"Power loading", can cause damage to launch ramps that may not be visible from the surface of the water. "Power loading" is a term used to describe using the motor to load and unload the boat onto and off the trailer. Many of the state's 3,000 public launch ramps were not designed to sustain the forces generated by today's larger and more powerful boats or the practice of power loading. Propeller wash creates a significant force that can erode the lakebed and create a large hole at the end of the ramp. Eroded material is often deposited beyond the ramp to create a mound, which can result in a barrier for launching and loading. Boats and equipment can incur damage if the boat or lower unit runs aground on the mound or if the trailer becomes stuck in the hole. In the worse cases, the end of the ramp could collapse, resulting in an unusable launch ramp. In low water conditions the mound created from propeller wash can obstruct launching and loading.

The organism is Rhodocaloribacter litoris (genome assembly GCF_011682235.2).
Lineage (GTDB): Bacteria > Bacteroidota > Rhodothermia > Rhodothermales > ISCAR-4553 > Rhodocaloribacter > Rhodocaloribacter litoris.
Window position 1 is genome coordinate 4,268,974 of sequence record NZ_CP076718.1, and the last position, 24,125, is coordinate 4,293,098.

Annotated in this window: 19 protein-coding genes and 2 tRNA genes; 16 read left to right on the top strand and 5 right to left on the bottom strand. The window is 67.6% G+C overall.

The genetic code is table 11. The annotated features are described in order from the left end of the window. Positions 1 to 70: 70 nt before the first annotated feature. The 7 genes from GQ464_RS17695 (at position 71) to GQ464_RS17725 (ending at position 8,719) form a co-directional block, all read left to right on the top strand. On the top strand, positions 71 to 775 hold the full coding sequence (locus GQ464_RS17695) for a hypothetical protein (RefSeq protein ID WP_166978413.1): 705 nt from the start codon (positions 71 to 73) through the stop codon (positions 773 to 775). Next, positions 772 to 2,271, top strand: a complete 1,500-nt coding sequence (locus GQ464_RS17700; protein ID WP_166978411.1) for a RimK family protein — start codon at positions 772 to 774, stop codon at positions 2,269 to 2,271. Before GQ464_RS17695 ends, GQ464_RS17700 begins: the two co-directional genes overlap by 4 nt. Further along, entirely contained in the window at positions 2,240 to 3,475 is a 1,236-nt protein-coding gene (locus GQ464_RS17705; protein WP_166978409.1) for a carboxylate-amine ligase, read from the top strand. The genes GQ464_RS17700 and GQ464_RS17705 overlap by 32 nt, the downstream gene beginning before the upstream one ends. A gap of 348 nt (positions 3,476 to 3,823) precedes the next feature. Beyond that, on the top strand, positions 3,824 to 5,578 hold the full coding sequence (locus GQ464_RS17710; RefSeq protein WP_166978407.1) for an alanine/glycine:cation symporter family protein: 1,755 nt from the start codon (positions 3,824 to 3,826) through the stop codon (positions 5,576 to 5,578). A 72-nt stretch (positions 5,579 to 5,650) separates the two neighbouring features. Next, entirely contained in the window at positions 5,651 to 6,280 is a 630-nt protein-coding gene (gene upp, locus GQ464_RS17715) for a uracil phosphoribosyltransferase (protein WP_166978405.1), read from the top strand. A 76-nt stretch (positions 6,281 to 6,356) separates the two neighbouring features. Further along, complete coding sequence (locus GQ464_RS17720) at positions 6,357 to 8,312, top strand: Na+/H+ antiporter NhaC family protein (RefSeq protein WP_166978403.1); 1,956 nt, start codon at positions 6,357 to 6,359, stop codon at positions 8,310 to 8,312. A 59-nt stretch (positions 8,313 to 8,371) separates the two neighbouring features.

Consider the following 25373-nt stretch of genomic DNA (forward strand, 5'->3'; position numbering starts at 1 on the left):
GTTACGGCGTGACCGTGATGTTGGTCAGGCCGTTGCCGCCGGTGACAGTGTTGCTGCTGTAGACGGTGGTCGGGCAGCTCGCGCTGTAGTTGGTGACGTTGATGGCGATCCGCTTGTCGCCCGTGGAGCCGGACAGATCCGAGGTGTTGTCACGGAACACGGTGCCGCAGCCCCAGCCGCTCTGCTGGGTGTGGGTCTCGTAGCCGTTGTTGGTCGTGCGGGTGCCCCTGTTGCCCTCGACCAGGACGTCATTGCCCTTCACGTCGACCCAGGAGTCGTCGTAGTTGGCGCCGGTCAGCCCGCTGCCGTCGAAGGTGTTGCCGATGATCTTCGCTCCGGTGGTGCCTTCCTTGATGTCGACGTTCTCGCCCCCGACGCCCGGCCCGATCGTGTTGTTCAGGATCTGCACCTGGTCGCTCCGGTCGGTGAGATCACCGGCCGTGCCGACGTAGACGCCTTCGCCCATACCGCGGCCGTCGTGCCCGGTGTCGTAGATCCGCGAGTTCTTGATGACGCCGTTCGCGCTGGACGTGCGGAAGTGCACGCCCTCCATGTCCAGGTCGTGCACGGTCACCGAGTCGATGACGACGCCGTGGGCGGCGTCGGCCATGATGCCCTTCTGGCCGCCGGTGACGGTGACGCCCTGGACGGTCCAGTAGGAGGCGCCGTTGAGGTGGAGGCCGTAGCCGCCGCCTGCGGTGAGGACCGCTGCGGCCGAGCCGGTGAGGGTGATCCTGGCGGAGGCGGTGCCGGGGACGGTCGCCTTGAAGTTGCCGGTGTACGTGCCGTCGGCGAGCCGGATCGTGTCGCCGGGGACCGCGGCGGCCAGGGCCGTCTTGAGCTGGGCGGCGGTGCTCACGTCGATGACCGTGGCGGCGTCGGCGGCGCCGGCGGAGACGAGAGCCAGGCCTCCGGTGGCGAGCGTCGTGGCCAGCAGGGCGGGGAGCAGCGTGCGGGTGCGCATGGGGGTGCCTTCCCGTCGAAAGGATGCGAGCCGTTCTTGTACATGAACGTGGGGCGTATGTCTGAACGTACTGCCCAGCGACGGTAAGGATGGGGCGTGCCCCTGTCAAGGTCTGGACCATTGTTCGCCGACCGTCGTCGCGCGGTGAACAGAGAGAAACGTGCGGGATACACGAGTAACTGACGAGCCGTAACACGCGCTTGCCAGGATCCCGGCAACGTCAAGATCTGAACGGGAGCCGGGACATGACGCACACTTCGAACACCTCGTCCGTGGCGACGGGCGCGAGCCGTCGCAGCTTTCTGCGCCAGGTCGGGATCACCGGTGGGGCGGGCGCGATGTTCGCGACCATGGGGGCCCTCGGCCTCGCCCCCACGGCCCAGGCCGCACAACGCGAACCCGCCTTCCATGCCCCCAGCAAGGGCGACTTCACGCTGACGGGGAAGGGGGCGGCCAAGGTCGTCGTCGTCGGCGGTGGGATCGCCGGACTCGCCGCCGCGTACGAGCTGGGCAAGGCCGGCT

DNR crews have been busy rehabilitating damaged launch ramps statewide. Staff are repairing the holes and extending the ramps by adding additional concrete planks. When possible the mounds are leveled with excavation equipment. These launch ramp repairs are time consuming and expensive.
The DNR recognizes that some boaters are accustomed to power loading. However, it is preferable that boaters do not race their engines while on the boat ramp. Slightly more than idle speed should be all that is necessary to load and/or unload the boat. The best practice is for boaters to refrain from power loading and use the winch to load and unload their boat.